Date of Award




Document Type


Degree Name

Doctor of Philosophy (PhD)


Department of Atmospheric and Environmental Sciences

Content Description

1 online resource (xix, 168 pages) : color illustrations, color maps.

Dissertation/Thesis Chair

Liming Zhou

Committee Members

Aiguo Dai, Brian E. J. Rose, Robert Fovell


Precipitation (Meteorology), Climatic changes, Wildfires, Rain forests

Subject Categories

Atmospheric Sciences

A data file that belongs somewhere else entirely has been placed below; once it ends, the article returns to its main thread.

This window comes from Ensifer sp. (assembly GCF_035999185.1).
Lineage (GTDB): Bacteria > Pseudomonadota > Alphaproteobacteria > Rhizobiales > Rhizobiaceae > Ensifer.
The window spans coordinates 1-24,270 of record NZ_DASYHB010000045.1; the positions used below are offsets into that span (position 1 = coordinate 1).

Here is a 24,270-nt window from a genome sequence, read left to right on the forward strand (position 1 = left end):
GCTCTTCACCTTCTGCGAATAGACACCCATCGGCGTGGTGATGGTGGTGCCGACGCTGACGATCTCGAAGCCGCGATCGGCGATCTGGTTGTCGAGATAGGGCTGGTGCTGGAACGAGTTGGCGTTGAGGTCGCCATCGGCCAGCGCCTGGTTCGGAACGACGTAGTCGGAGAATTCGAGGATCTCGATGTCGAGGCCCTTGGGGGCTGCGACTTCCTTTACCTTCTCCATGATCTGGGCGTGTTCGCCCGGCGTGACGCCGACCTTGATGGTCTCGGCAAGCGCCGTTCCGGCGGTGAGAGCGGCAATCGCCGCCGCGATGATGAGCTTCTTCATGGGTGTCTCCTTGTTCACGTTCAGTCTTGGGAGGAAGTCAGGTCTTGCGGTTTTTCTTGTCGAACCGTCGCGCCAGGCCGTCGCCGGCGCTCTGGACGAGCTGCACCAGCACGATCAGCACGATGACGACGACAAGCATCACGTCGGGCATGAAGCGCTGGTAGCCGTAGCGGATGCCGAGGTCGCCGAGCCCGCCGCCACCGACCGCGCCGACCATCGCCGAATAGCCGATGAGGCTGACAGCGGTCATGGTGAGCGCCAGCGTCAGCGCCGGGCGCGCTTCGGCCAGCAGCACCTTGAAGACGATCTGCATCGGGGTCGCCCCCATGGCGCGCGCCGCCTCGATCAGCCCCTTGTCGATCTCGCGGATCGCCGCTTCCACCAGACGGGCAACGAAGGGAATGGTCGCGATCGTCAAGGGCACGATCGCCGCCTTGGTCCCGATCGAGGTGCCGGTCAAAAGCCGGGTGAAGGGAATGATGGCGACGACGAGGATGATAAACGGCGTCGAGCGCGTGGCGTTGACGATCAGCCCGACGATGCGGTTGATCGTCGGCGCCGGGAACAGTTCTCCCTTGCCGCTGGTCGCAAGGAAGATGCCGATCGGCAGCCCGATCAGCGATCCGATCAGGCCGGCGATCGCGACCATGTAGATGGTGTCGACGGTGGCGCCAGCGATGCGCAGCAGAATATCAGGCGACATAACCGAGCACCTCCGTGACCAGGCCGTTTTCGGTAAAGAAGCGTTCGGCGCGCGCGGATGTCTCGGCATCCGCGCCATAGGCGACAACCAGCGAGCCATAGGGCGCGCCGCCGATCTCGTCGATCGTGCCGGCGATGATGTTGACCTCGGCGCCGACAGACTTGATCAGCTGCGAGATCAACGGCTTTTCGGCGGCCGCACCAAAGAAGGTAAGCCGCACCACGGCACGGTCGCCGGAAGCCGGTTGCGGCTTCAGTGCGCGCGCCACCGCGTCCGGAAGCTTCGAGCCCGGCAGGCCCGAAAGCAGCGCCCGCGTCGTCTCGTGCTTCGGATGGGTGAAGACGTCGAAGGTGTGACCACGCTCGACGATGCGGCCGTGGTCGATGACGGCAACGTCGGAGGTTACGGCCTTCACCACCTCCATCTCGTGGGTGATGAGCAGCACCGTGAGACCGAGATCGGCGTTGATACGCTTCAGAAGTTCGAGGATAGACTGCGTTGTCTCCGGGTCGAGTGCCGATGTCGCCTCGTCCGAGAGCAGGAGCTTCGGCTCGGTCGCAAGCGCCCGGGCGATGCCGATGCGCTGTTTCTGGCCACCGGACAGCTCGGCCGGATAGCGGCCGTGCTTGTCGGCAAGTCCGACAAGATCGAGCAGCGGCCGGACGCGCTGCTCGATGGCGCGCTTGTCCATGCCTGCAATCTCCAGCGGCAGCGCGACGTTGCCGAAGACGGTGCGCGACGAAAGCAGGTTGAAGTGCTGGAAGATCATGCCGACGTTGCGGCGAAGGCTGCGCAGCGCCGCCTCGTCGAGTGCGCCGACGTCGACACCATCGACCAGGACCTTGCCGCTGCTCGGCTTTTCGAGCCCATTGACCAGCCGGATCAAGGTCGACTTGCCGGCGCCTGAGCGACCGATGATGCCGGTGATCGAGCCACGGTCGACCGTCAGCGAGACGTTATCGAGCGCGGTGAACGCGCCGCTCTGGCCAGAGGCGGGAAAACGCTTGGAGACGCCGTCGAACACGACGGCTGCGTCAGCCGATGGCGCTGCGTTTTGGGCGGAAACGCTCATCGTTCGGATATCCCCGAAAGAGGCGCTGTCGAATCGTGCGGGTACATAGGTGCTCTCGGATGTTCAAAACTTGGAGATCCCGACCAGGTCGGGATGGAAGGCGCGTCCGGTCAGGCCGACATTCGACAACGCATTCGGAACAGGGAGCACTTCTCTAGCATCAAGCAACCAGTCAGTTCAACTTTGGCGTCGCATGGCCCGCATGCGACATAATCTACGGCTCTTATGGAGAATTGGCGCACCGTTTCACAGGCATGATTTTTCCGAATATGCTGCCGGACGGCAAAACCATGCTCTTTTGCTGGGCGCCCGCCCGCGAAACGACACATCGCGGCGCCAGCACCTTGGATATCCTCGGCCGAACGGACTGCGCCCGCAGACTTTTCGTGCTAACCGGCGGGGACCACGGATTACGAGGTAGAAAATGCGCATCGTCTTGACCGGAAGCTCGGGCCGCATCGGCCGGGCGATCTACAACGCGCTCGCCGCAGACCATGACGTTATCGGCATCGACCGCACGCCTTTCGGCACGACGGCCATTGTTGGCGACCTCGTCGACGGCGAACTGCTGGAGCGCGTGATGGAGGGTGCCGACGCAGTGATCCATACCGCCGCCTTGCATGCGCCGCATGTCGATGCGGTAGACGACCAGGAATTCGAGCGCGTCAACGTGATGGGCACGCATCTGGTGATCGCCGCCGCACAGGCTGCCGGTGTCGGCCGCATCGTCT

Tropical rainforests are global epicenters of biodiversity and modulators of climate. A long-term drying trend has occurred in the Congo Basin since the 1980s and this raises great concerns for sustaining the Congolese rainforest and local rain-fed agriculture. Motivated by documented rainfall changes and the need to improve understanding of main factors influencing precipitation variability and changes in Central Equatorial Africa (CEA), this dissertation conducts synthesized studies on 1) quantifying variations in precipitation seasonality by focusing on dry season duration, 2) estimating cascading wildfire risks associated with changes in precipitation patterns, and estimating impacts of 3) the tropical Indian Ocean and 4) rainforest evapotranspiration (ET) on precipitation.First, combining multiple datasets of precipitation, vegetation greenness, canopy water content and photosynthesis, a trend analysis is conducted to assess variations in dry season length (DSL). The boreal summer dry season (mainly during June-August) has become longer in the Congo Basin over the period 1979-2015. The onset of the dry season has become earlier based on precipitation data, which was associated with the strong drying trend during April-June. A delayed end of the dry season was indicated by vegetation products and was attributed to a prolonged deficit in root-zone soil moisture during the dry season. Second, using the latest satellite-derived burned area products and an advanced labeling method, changes in total burned area, frequency, and size of different fire categories are quantified over Central Africa. The random forest model is applied to identify leading factors regulating wildfires and their changes. Wildfires commonly occur during dry seasons. Total burned area has declined by ~1.3% yr-1 from 2003-2017, particularly in northern Central Africa. This decline was due to significant decreases in both fire frequency and size, particularly for large fires (>100 ha). Declined burned area mainly occurred in savannas and grasslands and was attributed to decreased fuel load, which was associated with decreased rainfall and increased DSL. Nevertheless, burned area has increased in the southern edge of the Congolese rainforest, which might result from reduced rainfall and warmer temperature. Third, the association between the Indian Ocean Dipole (IOD) and CEA rainfall is estimated. Combining partial correlation and composite analyses, IOD’s independent impact and its combined impact with the Madden-Julian-Oscillation (MJO) on precipitation are identified. There is a significant positive correlation between CEA rainfall and the IOD during September-December (SOND) over the period 1981-2019. During a positive IOD events, the warmer western Indian Ocean enables stronger convection and a wetter troposphere to enhance rainfall amount and frequency over CEA. An increase in CEA rainfall has been observed since the 1990s and is concurrent with the increasing correlation between IOD and rainfall. The increasing IOD index might contribute to much of the rainfall trends over the western, southern, and eastern Congo basin. Last, the impact of rainforest ET on precipitation over the Congo Basin is estimated by using satellite isotopic data and running the International Centre for Theoretical Physics Regional Climate Model (RegCM4.9.3). Sensitivity experiments with ET perturbations via prescribed changes in leaf area index (LAI) and stem area index (SAI) are conducted to quantify precipitation sensitivity to ET changes. Estimates by satellite data indicate that ET contributes to atmospheric moisture for precipitation and sustains moisture convergence over the Congo Basin during March-May and June-August. Simulated precipitation increases (decreases) linearly with enhanced (reduced) ET over the Congo Basin. The sensitivity of precipitation to ET changes is mainly attributed to the sensitivity of precipitation intensity to ET. Model simulations suggest that ET affects precipitation by modulating atmospheric moisture distribution in the lower troposphere. The results imply a positive feedback loop for declined ET to exacerbate the aridity.